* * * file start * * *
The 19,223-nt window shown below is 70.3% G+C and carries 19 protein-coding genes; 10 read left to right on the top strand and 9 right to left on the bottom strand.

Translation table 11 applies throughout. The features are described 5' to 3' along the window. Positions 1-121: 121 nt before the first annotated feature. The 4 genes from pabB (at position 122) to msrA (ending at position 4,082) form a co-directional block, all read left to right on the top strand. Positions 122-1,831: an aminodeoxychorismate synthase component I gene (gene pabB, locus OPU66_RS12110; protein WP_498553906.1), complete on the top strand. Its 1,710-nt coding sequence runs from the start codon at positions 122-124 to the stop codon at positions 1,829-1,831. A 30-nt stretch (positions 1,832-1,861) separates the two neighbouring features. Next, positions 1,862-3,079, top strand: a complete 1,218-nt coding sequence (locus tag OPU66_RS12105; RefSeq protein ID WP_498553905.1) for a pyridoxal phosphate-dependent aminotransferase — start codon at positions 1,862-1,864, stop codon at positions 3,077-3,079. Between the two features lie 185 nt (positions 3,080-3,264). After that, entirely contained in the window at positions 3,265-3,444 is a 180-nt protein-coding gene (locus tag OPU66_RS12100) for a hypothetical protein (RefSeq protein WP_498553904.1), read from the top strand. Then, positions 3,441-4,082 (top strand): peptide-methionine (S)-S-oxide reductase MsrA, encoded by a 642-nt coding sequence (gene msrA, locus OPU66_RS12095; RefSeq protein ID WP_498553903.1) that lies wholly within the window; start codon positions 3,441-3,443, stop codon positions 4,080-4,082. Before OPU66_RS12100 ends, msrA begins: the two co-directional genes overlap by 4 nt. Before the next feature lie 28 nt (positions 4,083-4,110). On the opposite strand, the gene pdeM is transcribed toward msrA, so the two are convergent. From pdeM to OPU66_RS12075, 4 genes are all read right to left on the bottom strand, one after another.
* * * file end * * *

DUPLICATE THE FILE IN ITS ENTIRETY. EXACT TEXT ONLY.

The 19,223-nt window shown below is 70.3% G+C and carries 19 protein-coding genes; 10 read left to right on the top strand and 9 right to left on the bottom strand.

Translation table 11 applies throughout. The features are described 5' to 3' along the window. Positions 1-121: 121 nt before the first annotated feature. The 4 genes from pabB (at position 122) to msrA (ending at position 4,082) form a co-directional block, all read left to right on the top strand. Positions 122-1,831: an aminodeoxychorismate synthase component I gene (gene pabB, locus OPU66_RS12110; protein WP_498553906.1), complete on the top strand. Its 1,710-nt coding sequence runs from the start codon at positions 122-124 to the stop codon at positions 1,829-1,831. A 30-nt stretch (positions 1,832-1,861) separates the two neighbouring features. Next, positions 1,862-3,079, top strand: a complete 1,218-nt coding sequence (locus tag OPU66_RS12105; RefSeq protein ID WP_498553905.1) for a pyridoxal phosphate-dependent aminotransferase — start codon at positions 1,862-1,864, stop codon at positions 3,077-3,079. Between the two features lie 185 nt (positions 3,080-3,264). After that, entirely contained in the window at positions 3,265-3,444 is a 180-nt protein-coding gene (locus tag OPU66_RS12100) for a hypothetical protein (RefSeq protein WP_498553904.1), read from the top strand. Then, positions 3,441-4,082 (top strand): peptide-methionine (S)-S-oxide reductase MsrA, encoded by a 642-nt coding sequence (gene msrA, locus OPU66_RS12095; RefSeq protein ID WP_498553903.1) that lies wholly within the window; start codon positions 3,441-3,443, stop codon positions 4,080-4,082. Before OPU66_RS12100 ends, msrA begins: the two co-directional genes overlap by 4 nt. Before the next feature lie 28 nt (positions 4,083-4,110). On the opposite strand, the gene pdeM is transcribed toward msrA, so the two are convergent. From pdeM to OPU66_RS12075, 4 genes are all read right to left on the bottom strand, one after another.